Painkillers, NFL's other big problem

Editor's note: A group of former players has filed suit against the NFL, alleging the league's clubs pushed them to use painkillers without disclosing the risks of addiction. The new book "The King of Sports: Football's Impact on America," by ESPN.com columnist Gregg Easterbrook, contains a lengthy section on painkillers and the NFL.

Here are edited excerpts:

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Just as head trauma is coming into the light of day as a football problem, so is painkiller abuse. Professional football players are major consumers of three kinds of painkillers: Narcotic pills such as Vicodin, injected local anesthesia, and Toradol, an all-purpose pain reliever that a disturbing number of NFL players have injected even when they are feeling fine.

Ryan Leaf is renowned for being a draft bust. Chosen second overall in 1998, immediately after Peyton Manning, Leaf's NFL stay was brief. He tried to play for the San Diego Chargers with a broken wrist, making an existing injury worse; to get through this, Leaf took lots of painkillers and became an addict. Since leaving athletics in 2002, twice Leaf has pleaded guilty to felonies involving theft or illegal possession of narcotic painkillers. Currently he is serving a prison sentence in Montana.

Leaf is hardly alone among former football players in having problems with prescription narcotics. Tom McHale, who played for the Tampa Bay Buccaneers and Philadelphia Eagles, died in 2008 of an accidental overdose of painkillers. Craig Newsome, a former Green Bay Packers defensive back, told the Milwaukee Journal Sentinel in 2012 he became a painkiller addict. Newsome played in 53 NFL games, and left the sport with surgical scars on both knees and across his chest; Percocet was his response. Former Houston Oilers star Earl Campbell, who began walking with a cane in his 40s, left athletics as a painkiller addict: his scoliosis, which occurred naturally, was made worse by football contact, leaving him with chronic severe back pain. Walt Sweeney, a Pro Bowl offensive tackle for San Diego in the 1960s, in 1994 sued the NFL alleging his painkiller addiction was "directly related" to football injuries and to narcotics freely distributed by the Chargers. (Sweeney's claim won at the trial level; the NFL won on appeal.) In 2012, Ray Lucas, a former New York Jets and Miami Dolphins quarterback, told Toni Monkovic of the New York Times that after back and neck injuries, he became addicted to prescription painkillers, taking as many as 25 tablets a day: three or four daily is a normal dose.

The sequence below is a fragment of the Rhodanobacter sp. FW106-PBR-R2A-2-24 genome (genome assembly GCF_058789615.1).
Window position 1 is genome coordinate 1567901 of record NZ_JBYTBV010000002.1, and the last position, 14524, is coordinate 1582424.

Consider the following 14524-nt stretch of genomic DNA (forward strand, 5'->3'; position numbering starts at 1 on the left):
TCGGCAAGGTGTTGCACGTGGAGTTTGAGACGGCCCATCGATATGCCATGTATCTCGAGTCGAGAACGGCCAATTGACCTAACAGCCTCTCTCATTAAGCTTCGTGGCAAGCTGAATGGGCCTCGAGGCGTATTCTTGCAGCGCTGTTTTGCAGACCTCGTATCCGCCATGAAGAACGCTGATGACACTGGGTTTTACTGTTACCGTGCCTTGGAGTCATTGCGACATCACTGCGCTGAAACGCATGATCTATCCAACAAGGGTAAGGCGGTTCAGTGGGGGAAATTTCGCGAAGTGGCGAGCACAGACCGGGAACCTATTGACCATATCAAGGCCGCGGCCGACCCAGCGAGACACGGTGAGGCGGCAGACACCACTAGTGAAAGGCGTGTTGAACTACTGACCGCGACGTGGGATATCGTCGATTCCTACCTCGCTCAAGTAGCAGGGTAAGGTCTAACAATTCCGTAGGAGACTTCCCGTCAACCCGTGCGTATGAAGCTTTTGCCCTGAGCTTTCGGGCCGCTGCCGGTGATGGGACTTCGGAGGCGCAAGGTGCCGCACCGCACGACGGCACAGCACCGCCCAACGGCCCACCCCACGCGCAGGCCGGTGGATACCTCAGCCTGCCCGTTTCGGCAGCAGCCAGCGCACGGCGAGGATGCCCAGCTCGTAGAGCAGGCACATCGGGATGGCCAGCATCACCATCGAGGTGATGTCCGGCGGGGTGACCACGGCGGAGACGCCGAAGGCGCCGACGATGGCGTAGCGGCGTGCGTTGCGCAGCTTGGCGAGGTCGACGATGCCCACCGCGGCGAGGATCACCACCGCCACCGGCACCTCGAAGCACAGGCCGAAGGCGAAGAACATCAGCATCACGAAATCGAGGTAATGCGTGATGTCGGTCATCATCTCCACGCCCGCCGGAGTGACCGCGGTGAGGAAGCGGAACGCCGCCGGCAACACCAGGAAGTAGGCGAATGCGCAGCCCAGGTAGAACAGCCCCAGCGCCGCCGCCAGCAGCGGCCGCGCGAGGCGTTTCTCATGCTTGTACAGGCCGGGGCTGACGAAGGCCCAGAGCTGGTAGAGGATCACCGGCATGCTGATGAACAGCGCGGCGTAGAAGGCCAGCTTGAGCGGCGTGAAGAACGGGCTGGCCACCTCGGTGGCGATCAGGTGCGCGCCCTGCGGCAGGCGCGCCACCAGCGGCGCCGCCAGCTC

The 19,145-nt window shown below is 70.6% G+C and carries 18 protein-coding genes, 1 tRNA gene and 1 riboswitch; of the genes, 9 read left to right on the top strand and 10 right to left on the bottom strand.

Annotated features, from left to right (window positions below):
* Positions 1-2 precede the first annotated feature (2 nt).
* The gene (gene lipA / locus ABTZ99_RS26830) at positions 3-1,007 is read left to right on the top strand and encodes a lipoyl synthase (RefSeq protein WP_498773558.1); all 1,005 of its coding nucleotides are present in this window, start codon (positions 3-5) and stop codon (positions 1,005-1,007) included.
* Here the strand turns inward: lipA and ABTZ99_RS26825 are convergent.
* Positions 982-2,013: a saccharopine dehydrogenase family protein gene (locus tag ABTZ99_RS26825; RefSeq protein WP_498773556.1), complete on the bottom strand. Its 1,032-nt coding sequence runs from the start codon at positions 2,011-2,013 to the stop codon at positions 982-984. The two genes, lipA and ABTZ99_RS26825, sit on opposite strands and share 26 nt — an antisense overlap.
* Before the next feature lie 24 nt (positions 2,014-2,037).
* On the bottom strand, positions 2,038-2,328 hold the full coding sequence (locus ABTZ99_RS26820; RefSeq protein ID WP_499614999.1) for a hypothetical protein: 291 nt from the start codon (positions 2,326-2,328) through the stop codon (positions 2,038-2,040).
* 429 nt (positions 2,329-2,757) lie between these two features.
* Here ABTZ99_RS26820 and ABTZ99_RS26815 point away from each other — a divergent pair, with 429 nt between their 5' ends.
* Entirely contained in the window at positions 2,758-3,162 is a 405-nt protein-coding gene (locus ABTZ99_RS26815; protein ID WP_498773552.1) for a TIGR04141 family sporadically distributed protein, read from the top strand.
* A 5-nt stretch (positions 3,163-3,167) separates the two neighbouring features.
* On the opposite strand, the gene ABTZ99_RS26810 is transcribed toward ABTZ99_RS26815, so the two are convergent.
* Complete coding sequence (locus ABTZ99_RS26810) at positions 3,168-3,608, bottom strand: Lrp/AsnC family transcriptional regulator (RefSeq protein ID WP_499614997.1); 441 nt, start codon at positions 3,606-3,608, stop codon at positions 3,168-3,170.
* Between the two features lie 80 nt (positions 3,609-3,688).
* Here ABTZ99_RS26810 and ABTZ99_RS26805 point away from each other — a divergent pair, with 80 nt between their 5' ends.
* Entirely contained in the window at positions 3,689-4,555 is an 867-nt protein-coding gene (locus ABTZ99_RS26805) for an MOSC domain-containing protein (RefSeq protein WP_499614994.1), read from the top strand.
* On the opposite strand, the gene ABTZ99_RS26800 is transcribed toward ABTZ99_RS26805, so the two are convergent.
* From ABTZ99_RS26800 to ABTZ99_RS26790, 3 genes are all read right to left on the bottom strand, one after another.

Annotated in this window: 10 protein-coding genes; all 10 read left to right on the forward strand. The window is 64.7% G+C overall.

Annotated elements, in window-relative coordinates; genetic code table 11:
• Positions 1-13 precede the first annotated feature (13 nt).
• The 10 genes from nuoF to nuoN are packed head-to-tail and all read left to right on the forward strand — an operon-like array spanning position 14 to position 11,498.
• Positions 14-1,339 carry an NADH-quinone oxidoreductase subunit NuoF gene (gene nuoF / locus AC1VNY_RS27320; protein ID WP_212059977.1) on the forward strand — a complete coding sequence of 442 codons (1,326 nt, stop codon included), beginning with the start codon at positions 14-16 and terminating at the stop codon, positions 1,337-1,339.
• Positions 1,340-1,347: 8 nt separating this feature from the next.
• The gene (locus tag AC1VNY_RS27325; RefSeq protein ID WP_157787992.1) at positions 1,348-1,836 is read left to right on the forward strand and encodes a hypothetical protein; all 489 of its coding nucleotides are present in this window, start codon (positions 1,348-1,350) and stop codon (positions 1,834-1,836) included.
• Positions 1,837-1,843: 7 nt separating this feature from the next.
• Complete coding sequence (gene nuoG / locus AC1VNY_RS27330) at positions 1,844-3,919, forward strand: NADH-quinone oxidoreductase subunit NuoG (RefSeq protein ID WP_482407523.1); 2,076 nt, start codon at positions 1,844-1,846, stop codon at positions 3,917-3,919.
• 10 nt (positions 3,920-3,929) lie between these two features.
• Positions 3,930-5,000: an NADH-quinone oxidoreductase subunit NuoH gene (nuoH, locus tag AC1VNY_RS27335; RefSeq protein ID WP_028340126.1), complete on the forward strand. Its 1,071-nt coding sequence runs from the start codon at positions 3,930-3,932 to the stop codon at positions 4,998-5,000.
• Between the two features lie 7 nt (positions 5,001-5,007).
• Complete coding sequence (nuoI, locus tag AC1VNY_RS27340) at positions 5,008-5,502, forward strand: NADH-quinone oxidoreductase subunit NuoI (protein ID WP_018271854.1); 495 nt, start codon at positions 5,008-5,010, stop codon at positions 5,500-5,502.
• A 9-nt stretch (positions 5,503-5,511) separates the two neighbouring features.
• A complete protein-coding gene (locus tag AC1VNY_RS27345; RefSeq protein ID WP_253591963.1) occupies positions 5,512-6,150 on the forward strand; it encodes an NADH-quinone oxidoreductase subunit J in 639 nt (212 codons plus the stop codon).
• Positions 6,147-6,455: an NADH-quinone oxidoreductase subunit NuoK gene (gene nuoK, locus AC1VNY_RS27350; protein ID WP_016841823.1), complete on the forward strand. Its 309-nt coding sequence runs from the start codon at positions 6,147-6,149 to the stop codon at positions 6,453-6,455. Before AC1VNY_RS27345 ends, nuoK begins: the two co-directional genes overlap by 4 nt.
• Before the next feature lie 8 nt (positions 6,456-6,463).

Of course football players are hardly the only athletes to use pills to alleviate pain: tennis star Jennifer Capriati ruined a shoulder with high-velocity serves, became dependent on narcotics to dull the throbbing, and in 2010 was hospitalized after overdosing on prescription drugs. But incidence of painkiller use among football players is higher than among other athletes, given the nature of the sport's contact. A 2010 study led by Linda Cottler of the University of Florida found narcotic painkiller abuse by football players was about three times that for men of similar ages.

High school players seeking to obtain narcotic painkillers legally must get prescriptions at physician appointments that are not easy for minors to arrange, then go to pharmacies, most of which exact scrutiny on minors seeking controlled substances. Generally, NCAA team doctors prescribe narcotics grudgingly. These factors are thought to limit legal use of opioid painkillers among high school and college athletes. But in the pros, the pills are right in the locker room. All NFL teams retain physicians who examine players at team facilities, not at medical offices, and who may dispense painkillers legally from what is essentially a team's private stash.